Quote of the Week: Cass R. Sunstein

Sina Odugbemi's picture

“Public figures are ordinarily rewarded for what they say, not for what they don’t. Grace is an underrated virtue; gracelessness is an insufficiently acknowledged vice.”

- Cass R. Sunstein, an American legal scholar and author. He taught at the University of Chicago Law School for 27 years and is currently the Robert Walmsley University Professor and Felix Frankfurter Professor of Law at Harvard Law School. Sunstein also served as the Administrator of the White House Office of Information and Regulatory Affairs in the Obama administration. He is the author of numerous books on legal philosophy and co-authored, with Richard Thaler, Nudge: Improving Decisions about Health, Wealth, and Happiness (2008).
 

The Things We Do: What Obamacare Teaches Us About Consumer Behavior

Roxanne Bauer's picture

How bad would the customer service at your bank have to be for you to switch to another?  How long would you have to sit in a waiting area, reading bad magazines, before you would look for a new doctor?  How about switching health insurance plans?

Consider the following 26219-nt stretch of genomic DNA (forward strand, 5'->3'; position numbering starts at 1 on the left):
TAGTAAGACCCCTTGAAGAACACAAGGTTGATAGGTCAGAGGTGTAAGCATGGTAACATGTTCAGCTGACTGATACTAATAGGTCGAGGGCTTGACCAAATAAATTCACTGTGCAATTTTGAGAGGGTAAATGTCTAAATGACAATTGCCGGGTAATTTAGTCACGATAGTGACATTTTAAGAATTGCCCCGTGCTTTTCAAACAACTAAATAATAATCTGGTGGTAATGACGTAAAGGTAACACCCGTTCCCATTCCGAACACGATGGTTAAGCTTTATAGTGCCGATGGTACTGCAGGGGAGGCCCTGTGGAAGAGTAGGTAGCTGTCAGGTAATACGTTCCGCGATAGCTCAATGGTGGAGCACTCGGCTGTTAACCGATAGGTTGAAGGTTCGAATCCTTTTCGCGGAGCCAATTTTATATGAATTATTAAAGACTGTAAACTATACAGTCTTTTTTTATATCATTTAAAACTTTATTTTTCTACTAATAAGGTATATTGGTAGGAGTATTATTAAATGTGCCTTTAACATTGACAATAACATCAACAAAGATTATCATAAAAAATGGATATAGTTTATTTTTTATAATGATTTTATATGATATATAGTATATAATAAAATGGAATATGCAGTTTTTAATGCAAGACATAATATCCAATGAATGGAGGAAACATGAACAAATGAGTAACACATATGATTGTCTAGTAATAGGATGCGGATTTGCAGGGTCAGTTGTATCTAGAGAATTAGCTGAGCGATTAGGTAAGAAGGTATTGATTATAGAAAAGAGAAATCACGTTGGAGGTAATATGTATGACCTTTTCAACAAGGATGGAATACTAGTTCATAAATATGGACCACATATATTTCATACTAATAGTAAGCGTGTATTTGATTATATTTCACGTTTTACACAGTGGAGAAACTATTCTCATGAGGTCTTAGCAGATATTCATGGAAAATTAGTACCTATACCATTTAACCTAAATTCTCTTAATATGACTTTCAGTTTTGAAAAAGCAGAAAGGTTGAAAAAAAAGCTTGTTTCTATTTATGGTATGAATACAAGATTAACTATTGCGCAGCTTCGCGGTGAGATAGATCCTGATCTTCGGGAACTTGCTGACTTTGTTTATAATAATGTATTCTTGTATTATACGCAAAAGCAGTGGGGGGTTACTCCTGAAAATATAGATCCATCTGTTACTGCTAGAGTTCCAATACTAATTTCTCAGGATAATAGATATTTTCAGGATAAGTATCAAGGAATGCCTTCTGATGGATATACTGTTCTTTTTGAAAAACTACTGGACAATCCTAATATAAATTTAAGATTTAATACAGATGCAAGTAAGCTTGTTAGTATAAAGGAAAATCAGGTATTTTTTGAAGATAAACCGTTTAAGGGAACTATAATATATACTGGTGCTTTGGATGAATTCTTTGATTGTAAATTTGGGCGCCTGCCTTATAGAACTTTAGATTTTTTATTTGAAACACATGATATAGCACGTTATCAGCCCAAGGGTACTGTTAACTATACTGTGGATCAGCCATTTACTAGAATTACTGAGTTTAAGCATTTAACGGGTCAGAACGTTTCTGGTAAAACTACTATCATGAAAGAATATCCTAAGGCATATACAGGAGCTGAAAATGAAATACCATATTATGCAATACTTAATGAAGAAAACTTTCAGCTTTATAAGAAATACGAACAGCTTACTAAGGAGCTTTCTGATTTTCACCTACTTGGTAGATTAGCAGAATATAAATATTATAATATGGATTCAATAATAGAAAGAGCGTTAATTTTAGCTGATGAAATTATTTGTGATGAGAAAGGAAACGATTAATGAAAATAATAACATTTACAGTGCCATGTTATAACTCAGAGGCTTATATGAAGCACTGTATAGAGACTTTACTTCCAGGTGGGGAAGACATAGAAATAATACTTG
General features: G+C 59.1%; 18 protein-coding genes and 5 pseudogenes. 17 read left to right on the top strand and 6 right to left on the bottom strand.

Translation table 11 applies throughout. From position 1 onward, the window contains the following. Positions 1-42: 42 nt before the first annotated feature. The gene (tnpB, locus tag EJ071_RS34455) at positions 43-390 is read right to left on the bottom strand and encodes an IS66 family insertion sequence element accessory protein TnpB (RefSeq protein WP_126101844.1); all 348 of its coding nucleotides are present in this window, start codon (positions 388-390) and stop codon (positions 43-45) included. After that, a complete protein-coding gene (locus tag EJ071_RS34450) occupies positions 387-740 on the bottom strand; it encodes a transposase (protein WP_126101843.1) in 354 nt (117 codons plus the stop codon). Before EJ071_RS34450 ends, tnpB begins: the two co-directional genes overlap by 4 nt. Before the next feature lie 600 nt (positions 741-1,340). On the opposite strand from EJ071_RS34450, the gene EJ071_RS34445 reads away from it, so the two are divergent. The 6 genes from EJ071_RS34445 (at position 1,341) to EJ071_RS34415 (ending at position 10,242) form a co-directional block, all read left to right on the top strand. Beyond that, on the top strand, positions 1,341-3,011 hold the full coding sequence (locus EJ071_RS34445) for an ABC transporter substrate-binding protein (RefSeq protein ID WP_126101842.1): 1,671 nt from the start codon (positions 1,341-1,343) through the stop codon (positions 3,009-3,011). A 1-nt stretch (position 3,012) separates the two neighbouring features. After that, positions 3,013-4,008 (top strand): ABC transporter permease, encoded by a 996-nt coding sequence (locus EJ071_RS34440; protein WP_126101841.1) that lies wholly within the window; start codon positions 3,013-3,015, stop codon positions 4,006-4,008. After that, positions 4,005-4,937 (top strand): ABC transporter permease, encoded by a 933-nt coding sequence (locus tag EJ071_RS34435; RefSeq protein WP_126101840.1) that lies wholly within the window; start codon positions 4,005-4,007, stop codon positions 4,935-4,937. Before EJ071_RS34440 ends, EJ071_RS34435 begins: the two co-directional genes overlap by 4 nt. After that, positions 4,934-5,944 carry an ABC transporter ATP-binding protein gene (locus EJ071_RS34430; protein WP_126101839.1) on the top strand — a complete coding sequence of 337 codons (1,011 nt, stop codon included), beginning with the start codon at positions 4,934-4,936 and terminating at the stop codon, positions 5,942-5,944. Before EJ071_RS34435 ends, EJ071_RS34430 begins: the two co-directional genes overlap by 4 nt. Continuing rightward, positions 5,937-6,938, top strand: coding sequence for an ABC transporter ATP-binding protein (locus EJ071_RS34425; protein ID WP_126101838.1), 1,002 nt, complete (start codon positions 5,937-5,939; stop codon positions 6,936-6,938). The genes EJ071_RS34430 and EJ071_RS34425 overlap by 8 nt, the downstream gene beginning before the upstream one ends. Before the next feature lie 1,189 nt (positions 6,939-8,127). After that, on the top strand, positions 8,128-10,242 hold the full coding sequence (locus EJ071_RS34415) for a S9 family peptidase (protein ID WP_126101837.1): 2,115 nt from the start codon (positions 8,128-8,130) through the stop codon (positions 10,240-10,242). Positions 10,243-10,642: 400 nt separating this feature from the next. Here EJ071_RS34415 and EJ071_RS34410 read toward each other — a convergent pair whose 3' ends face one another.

At the foundation of economics is the premise that people make rational choices, based on the information they have. This may be true, but as a decision becomes more complex, so does our desire to avoid it. According to the literature on economic behavior, this phenomenon is known as consumer inertia.

As Stigler and Becker (1977) state: “the making of decisions is costly, and not simply because it is an activity which some people find unpleasant. In order to make a decision one requires information, and the information must be analyzed. The costs of searching for information and of applying the information to a new situation may be such that habit is often a more efficient way to deal with moderate or temporary changes in the environment than would be a full, apparently utility–maximizing decision” (pg. 82).

The Things We Do: We Don't Trade Rationally

Roxanne Bauer's picture

Imagine you are shopping for dinner.  You go to the local grocer and notice that rice costs $4 per package and noodles cost $2 per package.  You think to yourself, “hmmmm for one package of rice, I can buy 2 packages of noodles… but I can make more meals with a bag of rice than 2 packages of noodles. I’ll buy the rice.”